When I was home in Miami, FL over Thanksgiving my mother and my sister were raving about the new Netflix original series "The Crown." They had both devoured it within days. Personally, I was hesitant to watch because I don't usually enjoy those types of shows. I couldn't get into "Downton Abbey" or "The Tudors," not even with smoking hot Jonathan Rhys Meyers.
Despite my reservations, I decided to give "The Crown" a try during my trip to San Francisco last week. I knew I would have plenty of time on both plane rides (six hours each way), plus a bit of down time in the hotel.
I was skeptical during the first two episodes, but by episode three, I was hooked!
*SPOILER ALERT! Do not read on if you do not want to know anything about the plot or the characters in this series.*
For those who are not familiar, “The Crown” is the story of Queen Elizabeth II’s ascension to the throne. Her father, King George VI, passed away at 56, leaving her next in line. This was 1952 and she was just 26 years old.
In my lifetime, I have only known Queen Elizabeth II as an elderly woman - mother to Prince Charles, mother-in-law to Princess Diana and grandmother to Princes William and Harry. It was fascinating to learn about her childhood, her marriage, her relationship with her sister, and of course, the challenges she faced adjusting to her role as monarch.
In the series, Queen Elizabeth II is played by British actress Claire Foy. She gives a multidimensional performance that shows true depth and range. She moves seamlessly from intense scenes where the Queen is going toe-to-toe with Prime Minister Winston Churchill, to softer scenes where she is consoling her ego-bruised husband.
Over the course of the series, it became clear to me that the Queen’s greatest struggle was balancing her two personas - the private one (wife, mother, sister, daughter) and the public one (head of church and state).
In recognition of her stellar performance, Foy has been nominated for a Golden Globe in the “Best Actress in a Television Drama” category. She is going up against Caitriona Balfe of “Outlander,” Keri Russell of “The Americans,” Winona Ryder of “Stranger Things” (another Netflix show) and Evan Rachel Wood of “Westworld.”
The Queen’s husband, Philip Mountbatten, is brought to life by British actor Matt Smith, who you may recognize from the BBC’s “Doctor Who.” I knew right away I didn’t like Philip. He seemed self-centered and like an Ernest Hemingway or F. Scott Fitzgerald-type playboy. As Elizabeth is forced to transition from her everyday life (which was privileged, but not nearly as high profile) to her role as Queen, Philip feels dwarfed by her and their marriage begins to unravel.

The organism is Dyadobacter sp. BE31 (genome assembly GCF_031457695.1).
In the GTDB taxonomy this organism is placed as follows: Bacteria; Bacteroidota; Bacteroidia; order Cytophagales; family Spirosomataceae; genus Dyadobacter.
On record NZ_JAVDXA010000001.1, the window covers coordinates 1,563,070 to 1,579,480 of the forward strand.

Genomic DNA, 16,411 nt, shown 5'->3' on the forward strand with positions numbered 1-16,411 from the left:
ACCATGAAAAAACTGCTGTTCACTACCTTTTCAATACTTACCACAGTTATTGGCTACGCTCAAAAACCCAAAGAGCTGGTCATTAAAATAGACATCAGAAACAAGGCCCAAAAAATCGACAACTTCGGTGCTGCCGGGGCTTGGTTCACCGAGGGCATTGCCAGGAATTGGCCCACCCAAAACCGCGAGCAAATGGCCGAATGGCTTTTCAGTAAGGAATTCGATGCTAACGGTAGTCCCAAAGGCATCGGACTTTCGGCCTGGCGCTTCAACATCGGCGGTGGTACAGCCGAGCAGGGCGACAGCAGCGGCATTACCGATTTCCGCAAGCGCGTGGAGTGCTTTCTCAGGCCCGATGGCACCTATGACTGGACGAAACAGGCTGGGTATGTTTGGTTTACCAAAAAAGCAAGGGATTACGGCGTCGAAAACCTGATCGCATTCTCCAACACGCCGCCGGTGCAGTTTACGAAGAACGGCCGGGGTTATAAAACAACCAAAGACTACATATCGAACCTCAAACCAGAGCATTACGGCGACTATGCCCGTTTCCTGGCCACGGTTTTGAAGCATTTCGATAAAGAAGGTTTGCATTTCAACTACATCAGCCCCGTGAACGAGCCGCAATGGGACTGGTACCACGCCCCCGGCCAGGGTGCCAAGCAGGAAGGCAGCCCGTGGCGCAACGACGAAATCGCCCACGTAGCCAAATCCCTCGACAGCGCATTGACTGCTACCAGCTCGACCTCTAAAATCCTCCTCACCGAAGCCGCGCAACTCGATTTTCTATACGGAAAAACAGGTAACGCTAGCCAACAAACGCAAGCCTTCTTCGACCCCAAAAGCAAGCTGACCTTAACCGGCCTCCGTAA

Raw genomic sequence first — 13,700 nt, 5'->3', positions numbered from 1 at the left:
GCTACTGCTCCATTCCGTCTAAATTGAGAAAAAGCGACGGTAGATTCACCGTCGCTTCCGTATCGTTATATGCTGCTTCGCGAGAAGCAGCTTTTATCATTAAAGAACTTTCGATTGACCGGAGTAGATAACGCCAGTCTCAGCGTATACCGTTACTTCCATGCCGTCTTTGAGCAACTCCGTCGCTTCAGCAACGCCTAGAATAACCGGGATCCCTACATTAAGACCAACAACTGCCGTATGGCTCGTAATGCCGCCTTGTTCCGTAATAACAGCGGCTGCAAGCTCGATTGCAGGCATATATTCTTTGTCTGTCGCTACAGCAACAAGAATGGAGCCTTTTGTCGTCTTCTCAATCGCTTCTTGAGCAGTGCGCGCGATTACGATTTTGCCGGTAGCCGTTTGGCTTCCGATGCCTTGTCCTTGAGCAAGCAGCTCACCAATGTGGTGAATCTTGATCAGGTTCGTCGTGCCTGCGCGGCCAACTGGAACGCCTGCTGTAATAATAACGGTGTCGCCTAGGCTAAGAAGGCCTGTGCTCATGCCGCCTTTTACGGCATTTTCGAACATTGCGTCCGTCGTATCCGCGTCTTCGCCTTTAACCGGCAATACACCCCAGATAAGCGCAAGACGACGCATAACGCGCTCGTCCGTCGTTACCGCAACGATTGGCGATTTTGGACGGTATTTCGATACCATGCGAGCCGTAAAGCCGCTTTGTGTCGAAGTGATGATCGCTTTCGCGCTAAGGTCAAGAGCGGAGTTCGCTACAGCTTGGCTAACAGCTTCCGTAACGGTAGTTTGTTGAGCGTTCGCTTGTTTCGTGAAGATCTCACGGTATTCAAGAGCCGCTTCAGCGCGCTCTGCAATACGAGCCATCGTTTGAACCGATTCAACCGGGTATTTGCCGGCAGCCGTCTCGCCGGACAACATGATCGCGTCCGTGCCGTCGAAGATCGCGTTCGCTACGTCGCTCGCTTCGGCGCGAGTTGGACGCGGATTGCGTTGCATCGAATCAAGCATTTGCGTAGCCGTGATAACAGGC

In addition to her marital issues, the Queen is also in a constant power struggle with Prime Minister Winston Churchill, who is played with unparalleled commitment by actor John Lithgow. Lithgow is most commonly recognized as a comedic actor, but he came alive in this dramatic role. He physically transformed into Winston (much like Eddie Redmayne when he played Stephen Hawking). Lithgow changed everything about himself - his walk, his posture, his breathing, the way he speaks and the way he eats (sloppily, apparently). He is also nominated for a Golden Globe in January for “Best Supporting Actor in a Television Drama.”
There were two particular storylines that really drew me in and made me wish I had been alive during those actual events, so I could have more context. The first, was the abdication of Edward VIII in 1936. Edward was King George VI’s older brother, and the rightful heir to the throne. When he fell in love with an American divorcé (very frowned upon by the monarchy), he decided he would rather be with the love of his life, than accept the crown (you can’t make this stuff up).
The second story that had me gripped was Princess Margaret (Elizabeth’s younger sister) and Group Captain Peter Townsend’s forbidden romance. It seemed that the public was rooting for the couple, but Elizabeth felt she couldn’t renounce the rules of the monarchy to grant them permission to marry. In the scene where Elizabeth has to break the news to Margaret, you can see the Queen’s painful struggle between her two worlds.
For those who did watch, I had two favorite episodes - “Windsor” (episode three) and “Act of God” (episode four). In “Windsor” it is the first time we see Elizabeth move out of a state of shock about her role as Queen and really embrace her newfound power. In that one episode she stands up to Prime Minister Churchill, her uncle (the abdicated King) and her husband (about whether or not they will move into Buckingham Palace). This was the episode that reeled me in!
In episode four, “Act of God,” a terrifying fog rolls into London for days and days. I love the script for this episode. The way it was written, each morning of the fog spell began with three or four main characters pushing open their bedroom curtains to discover the fog was still looming. That daily routine helped punctuate the events of each day during the frightening storm. I also loved the storyline with Prime Minister Churchill’s young assistant, even though it had a tragic ending.
Across all ten episodes I thought the cinematography, scenery and costumes were magnificent. This is rumored to be the most expensive original series Netflix has ever produced and it’s clear to see why. They really went the extra mile to make everything feel authentic. Check out this slideshow of images that put photos of the actors side by side with pictures of the real life royals they play on the show. The likeness is uncanny!
The show is nominated for a Golden Globe in the “Best Television Drama” category, which is so well deserved. They have super stiff competition - “Game of Thrones” and “This Is Us” just to name two - but if the Queen can lead a whole nation at 26, she can likely win a Golden Globe too.